This means that if you have headless CMS, updating your content doesn't mean that you have to rebuild your website again to have a static website. Next.js will update existing pages by re-rendering them in the background as traffic comes in.

If re-rendering fails for some reason your page won't go offline, but instead, the user will be served the latest working page.

Load on backend and database is low. Pages are re-computed at most once concurrently. You also have options for how often you want to check if the page was updated.

You can also create new pages with this method and there is no need to rebuild your project.

You can read more about all these methods here

Next.js Pros

Let's talk about things that make Next.js such a great framework.

Listening to community

Next.js team listens to their community. And not just GitHub, but Twitter too. You will often see links to Twitter posts in Pull Requests, which means they are active on all fronts.

If you have a problem with Next.js you can just Tweet @ them and you will get a detailed reply and steps for troubleshooting.

They already published a few interesting and great RFCs for some of the biggest issues. My favorite one is Image Component for Next.js, which can be found here.


In their GitHub repositories, there are about 250 detailed examples of how to use Next.js. They can be found here

That repository is a place where I always go back when I am not sure how to use something.


A static website means a fast website. This is where all beauty of Next.js comes into play. After they added Incremental Static Regeneration, Next.js become an incredible framework for speed and SEO.

Good developer experience

Next.js saves us time when building a website. It saves us from implementing some things and wasting time on problems like

  1. Implementing SSR
  2. Routing
  3. Splitting JS bundle

All of these are already implemented in the best way and we don't need to bash our head on how to do it.


Some might say that this is a bad thing but I personally think that is it really great thing, especially for newcomers.

Next.js routing is file-based routing.

It has a project structure that needs to be respected for it to work, and honestly, I do like that structure a lot.

File-based routing is so easy to understand since your project structure is a representation of how your app will work.


create-next-app helps you starting your Next.js project. It adds a simple project structure and you can choose whether to use npm or yarn. It has zero dependencies and creating projects with it is really fast.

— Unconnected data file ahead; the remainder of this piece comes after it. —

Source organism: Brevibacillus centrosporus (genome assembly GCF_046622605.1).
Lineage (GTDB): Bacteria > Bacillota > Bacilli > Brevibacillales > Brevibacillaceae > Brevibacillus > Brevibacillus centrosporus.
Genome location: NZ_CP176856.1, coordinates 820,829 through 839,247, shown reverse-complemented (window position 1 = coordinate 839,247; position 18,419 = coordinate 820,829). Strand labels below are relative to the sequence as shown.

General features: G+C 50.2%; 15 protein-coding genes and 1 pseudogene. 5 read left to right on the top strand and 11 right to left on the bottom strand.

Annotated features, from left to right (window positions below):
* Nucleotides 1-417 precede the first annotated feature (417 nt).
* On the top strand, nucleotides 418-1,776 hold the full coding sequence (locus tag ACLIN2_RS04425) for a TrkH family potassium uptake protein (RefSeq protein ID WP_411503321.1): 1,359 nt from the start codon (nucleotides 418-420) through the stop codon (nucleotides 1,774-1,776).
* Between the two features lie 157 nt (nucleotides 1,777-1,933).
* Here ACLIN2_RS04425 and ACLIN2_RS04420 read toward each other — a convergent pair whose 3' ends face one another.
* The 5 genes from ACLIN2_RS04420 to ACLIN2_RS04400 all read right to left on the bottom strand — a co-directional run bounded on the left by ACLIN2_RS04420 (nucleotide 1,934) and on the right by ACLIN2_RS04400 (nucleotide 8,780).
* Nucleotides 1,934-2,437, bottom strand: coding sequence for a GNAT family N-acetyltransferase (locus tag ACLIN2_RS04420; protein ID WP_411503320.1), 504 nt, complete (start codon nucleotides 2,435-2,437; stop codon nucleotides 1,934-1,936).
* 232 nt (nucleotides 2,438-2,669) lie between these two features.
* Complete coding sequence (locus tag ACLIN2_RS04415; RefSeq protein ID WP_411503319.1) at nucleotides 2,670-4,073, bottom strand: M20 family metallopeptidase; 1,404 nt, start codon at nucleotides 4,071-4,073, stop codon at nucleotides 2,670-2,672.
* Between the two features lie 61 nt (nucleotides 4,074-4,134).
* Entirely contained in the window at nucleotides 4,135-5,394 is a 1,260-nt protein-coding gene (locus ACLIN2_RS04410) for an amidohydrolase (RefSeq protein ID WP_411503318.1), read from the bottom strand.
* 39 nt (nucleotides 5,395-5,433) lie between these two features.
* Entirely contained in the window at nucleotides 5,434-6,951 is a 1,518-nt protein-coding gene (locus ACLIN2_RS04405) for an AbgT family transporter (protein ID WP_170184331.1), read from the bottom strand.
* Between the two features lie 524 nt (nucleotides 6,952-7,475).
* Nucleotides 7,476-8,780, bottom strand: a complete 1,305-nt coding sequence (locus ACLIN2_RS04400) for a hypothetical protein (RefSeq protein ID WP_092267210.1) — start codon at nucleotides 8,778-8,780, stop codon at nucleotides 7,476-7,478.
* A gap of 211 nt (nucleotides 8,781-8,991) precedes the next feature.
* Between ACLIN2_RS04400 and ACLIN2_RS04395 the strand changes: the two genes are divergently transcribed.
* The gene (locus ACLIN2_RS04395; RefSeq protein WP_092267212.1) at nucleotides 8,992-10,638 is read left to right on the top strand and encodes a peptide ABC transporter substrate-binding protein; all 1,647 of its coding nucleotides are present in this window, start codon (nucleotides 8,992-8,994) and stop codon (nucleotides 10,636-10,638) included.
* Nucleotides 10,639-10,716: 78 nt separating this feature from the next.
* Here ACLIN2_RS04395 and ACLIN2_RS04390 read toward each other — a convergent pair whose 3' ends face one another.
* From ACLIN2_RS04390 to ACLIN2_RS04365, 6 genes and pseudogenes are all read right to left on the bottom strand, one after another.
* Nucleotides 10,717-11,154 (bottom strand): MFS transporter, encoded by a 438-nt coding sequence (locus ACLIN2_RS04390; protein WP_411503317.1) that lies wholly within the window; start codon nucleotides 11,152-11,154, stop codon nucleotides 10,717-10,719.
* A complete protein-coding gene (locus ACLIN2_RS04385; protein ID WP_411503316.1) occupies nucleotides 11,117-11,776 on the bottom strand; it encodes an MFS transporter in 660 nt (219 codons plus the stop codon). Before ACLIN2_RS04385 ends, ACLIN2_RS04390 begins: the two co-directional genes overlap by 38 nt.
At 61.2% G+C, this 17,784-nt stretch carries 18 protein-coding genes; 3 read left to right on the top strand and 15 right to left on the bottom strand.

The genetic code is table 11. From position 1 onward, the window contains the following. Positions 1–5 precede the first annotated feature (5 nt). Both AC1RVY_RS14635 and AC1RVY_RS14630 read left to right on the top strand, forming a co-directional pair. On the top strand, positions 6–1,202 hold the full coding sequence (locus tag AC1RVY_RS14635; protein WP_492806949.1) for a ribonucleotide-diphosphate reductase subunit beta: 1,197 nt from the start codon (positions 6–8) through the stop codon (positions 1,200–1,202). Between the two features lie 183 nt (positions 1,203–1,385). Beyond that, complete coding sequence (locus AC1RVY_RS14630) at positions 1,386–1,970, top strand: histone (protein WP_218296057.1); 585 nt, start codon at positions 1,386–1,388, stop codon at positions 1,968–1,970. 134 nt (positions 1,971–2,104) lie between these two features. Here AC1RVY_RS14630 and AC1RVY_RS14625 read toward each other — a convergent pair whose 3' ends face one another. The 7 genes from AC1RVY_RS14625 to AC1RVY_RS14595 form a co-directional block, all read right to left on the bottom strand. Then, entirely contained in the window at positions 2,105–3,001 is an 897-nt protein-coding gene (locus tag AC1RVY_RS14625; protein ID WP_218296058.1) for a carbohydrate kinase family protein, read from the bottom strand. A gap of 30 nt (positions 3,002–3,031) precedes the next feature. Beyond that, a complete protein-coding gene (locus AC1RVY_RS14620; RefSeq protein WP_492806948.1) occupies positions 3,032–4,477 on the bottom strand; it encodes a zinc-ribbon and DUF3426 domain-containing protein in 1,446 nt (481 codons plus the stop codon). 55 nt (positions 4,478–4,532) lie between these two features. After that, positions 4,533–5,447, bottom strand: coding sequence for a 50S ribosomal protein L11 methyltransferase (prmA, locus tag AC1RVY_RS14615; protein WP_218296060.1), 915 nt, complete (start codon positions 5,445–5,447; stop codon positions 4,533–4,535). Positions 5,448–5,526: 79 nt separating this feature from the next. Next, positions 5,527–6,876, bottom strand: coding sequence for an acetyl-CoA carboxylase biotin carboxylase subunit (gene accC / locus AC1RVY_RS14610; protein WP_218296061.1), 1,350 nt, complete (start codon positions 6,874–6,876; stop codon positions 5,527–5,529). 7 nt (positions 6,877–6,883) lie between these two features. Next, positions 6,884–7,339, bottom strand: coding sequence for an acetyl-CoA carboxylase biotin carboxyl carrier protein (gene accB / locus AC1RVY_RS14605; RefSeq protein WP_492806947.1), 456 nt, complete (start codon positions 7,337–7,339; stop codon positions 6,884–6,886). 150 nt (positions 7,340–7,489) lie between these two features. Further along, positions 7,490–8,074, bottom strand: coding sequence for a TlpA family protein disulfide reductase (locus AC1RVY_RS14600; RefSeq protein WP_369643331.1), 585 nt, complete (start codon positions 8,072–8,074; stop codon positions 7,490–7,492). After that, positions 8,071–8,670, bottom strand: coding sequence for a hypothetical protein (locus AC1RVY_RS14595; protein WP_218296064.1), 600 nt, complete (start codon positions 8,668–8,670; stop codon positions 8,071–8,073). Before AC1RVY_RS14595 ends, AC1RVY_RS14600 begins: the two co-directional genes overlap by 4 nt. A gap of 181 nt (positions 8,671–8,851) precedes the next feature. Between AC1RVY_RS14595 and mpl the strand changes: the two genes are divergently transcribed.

By running create-next-app, without arguments, launches an interactive prompt that guides you through setting up a project

Another great thing is that supports all examples from the official GitHub repository and you can easily create them without needing to clone the repository.

It also detects if you are offline and creates a project using the local package cache.

Continuous improvement

Next.js has a big community of maintainers and contributors, about 136.860 developers somehow contributed to the Next.js GitHub repository.


Next.js cons are opinionated, and I don't see any big problems with it. It made creating websites a breeze and I don't have to care a lot about Lighthouse score like with React.

Some dislike file-based routing

Not supporting React Router out of the box was really strange in the beginning.

Instead, Next.js has its own Next Router. Since Next.js was created on top of React, some developers thought it would support React Router out of the box.


There are 5 methods in Next.js

  • getInitialProps
  • getServerSideProps
  • getStaticPaths
  • getStaticProps
  • reportWebVitals

While these can be tricky to learn they are really worth learning as they will improve productivity and documentation is awesome :)


Next.js is an excellent framework for React developers to performant and SEO-friendly WebSites. It is pretty easy to transition from React to Next.js. It solves some common and annoying problems in really beautiful and elegant ways.